Employing what has been described as “a delightfully facile and pleasing style,” Ada composed somewhat romanticized narratives on historical topics which she attempted to make relevant to her readers by drawing connections to contemporary people, events, or places. Specifically, she frequently provided information on the genealogical ties between notable historical individuals and their living descendants. Ada often used anecdotes supplied by other Islanders as sources; occasionally she cited such well-known local and regional publications as the Prince Edward Island Magazine (Charlottetown) and John MacKinnon’s Sketch book: comprising historical incidents, traditional tales and translations (Saint John, 1915). Her uncritical approach is typical of much Canadian writing of the era. In contrast to other authors, however, she was at pains to mention the women in the lives of significant men in history.

Although she remained active, Ada suffered from bouts of illness, possibly cancer. She was hospitalized briefly in Montreal during World War I, when she and her husband knew the sadness of losing two of their sons, and then again in 1930. Late the following year her illness recurred and she went back to Montreal for a severe operation. She was able to return to Summerside in early 1932 but only to be admitted to the Prince County Hospital, where she died on 2 March. Tributes in Island newspapers record her as having been a “Woman of Exceptional Literary Talent and an Ardent Social Worker” and “one of the Island’s most brilliant women.” She was buried in the People’s Protestant Cemetery in Summerside.

Jill MacMicken-Wilson

Ada Ramsay Macleod is the author of many journal articles: “Skye: the isle of mist,” Canadian Magazine, 38 (November 1911–April 1912): 12–21; “A sabbath in Skye,” 39 (May–October 1912): 62–66; “Beside the peat fire,” 40 (November 1912–April 1913): 427–36; “Travels in Prince Edward Island in 1820,” Dalhousie Rev., 3 (1923–24): 31–41; “‘Blumine’ of Prince Edward Island,” 5 (1925–26): 98–104; “Malpeque,” 6 (1926–27): 87–94; “Songs of our Highland forefathers,” 6: 478–87; “Brudenell,” 8 (1928–29): 60–66; “The oldest diary on Prince Edward Island,” 9 (1929–30): 461–74; “Some loyalists of Prince Edward Island,” 10 (1930–31): 319–31; “The Glenaladale pioneers,” 11 (1931–32): 311–24; “Farming in P.E.I. in 1820,” Busy East of Canada (Sackville, N.B.), 19 (1928–29), no.7: 28–29; “Old memories,” Maple Leaf (Oakland, Calif.), 25 (August 1931): 216; and an undated article, “Early days in Prince Edward Island,” held by the MacNaught Hist. Centre and Arch. (Summerside, P.E.I.) in the Macleod family fonds. She also contributed to several newspapers. The Charlottetown Guardian printed “Historical sketch of Summerside,” July 1915, suppl.: 33–36, and “Prince Edward Island in 1820,” 16 March 1929: 11; the Summerside Journal (Summerside) published “A short sketch of Summerside from the time it was known as Green’s Shore until the present,” March 1916, souvenir ed., and “Summerside – its history and gradual development: the history of Summerside,” 20 June 1923: 33–34. Her Roads to Summerside … (n.p., 1980) was edited by Marjorie McCallum Gay.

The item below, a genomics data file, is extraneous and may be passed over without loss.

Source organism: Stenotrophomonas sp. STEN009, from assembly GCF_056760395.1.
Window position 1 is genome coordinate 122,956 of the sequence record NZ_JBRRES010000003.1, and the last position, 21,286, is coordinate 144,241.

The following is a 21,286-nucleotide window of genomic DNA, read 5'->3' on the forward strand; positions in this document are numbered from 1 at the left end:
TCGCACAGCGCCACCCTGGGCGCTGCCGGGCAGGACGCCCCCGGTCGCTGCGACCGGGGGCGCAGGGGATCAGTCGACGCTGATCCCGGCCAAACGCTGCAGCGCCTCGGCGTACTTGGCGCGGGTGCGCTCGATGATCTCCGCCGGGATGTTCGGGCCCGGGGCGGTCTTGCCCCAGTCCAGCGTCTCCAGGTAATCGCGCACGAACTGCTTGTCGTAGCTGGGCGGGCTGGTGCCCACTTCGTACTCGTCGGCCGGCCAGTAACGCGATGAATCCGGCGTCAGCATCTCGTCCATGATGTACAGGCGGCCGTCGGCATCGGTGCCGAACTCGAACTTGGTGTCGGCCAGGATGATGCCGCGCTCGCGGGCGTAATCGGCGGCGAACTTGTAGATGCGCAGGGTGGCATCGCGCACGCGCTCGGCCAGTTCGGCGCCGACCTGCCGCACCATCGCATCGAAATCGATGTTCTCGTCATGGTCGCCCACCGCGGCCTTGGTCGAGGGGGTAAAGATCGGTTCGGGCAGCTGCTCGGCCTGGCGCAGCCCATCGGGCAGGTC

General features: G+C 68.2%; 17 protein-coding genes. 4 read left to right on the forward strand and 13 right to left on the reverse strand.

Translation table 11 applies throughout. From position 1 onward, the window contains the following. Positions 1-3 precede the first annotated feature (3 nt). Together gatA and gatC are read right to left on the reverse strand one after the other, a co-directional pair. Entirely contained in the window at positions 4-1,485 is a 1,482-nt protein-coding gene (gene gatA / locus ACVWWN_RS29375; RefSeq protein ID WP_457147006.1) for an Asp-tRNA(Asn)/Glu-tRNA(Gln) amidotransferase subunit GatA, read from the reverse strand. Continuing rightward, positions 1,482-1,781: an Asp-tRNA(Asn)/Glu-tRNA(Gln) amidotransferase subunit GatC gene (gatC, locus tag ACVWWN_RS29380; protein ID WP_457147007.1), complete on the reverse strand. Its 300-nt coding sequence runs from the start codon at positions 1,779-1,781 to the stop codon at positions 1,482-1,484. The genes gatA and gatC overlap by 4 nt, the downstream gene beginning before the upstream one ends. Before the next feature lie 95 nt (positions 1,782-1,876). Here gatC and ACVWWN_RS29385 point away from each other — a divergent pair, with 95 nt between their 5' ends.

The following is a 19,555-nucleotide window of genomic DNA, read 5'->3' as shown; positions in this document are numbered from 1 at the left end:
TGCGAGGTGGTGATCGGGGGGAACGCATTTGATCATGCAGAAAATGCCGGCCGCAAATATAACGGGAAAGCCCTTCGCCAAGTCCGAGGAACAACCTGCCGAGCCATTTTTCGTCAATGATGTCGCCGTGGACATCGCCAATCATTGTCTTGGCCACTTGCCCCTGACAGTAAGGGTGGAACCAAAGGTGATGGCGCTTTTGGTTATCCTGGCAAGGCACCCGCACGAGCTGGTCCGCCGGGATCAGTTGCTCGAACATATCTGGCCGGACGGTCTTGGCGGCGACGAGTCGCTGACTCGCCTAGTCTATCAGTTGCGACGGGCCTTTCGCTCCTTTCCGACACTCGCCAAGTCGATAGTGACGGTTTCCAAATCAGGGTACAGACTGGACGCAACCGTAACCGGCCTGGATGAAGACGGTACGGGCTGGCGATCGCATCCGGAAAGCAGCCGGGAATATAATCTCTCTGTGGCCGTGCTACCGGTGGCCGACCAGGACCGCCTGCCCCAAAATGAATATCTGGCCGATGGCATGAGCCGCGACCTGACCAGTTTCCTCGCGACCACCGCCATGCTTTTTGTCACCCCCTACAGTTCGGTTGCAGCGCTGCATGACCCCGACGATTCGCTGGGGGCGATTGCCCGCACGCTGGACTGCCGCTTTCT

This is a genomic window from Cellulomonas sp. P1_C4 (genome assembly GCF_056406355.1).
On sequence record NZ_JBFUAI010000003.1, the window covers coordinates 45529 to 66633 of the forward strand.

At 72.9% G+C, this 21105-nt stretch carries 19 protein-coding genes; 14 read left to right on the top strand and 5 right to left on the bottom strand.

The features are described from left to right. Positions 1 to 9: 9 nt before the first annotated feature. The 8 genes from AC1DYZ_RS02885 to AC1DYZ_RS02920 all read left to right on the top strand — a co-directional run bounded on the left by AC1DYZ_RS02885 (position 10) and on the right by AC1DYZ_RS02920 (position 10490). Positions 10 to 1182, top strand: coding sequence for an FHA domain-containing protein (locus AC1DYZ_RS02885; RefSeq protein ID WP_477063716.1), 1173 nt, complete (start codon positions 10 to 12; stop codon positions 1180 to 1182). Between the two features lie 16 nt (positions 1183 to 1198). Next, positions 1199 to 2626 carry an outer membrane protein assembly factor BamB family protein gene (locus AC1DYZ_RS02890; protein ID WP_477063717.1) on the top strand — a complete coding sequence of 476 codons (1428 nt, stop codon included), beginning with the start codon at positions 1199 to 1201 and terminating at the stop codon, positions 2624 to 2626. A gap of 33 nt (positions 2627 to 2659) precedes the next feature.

PARO, Acc. 3466, ser.80.169. Past and present of Prince Edward Island …, ed. D. A. MacKinnon and A. B. Warburton (Charlottetown, [1906]). Zonta Club, A century of women (Charlottetown, 1967).

General Bibliography

Cite This Article

Jill MacMicken-Wilson, “RAMSAY, ADA (Macleod),” in Dictionary of Canadian Biography, vol. 16, University of Toronto/Université Laval, 2003–, accessed October 19, 2017, http://www.biographi.ca/en/bio/ramsay_ada_16E.html.

The citation above shows the format for footnotes and endnotes according to the Chicago manual of style (16th edition). Information to be used in other citation formats:

Permalink: http://www.biographi.ca/en/bio/ramsay_ada_16E.html
Author of Article: Jill MacMicken-Wilson
Title of Article: RAMSAY, ADA (Macleod)
Publication Name: Dictionary of Canadian Biography, vol. 16
Publisher: University of Toronto/Université Laval
Year of publication: 2016
Year of revision: 2016
Access Date: October 19, 2017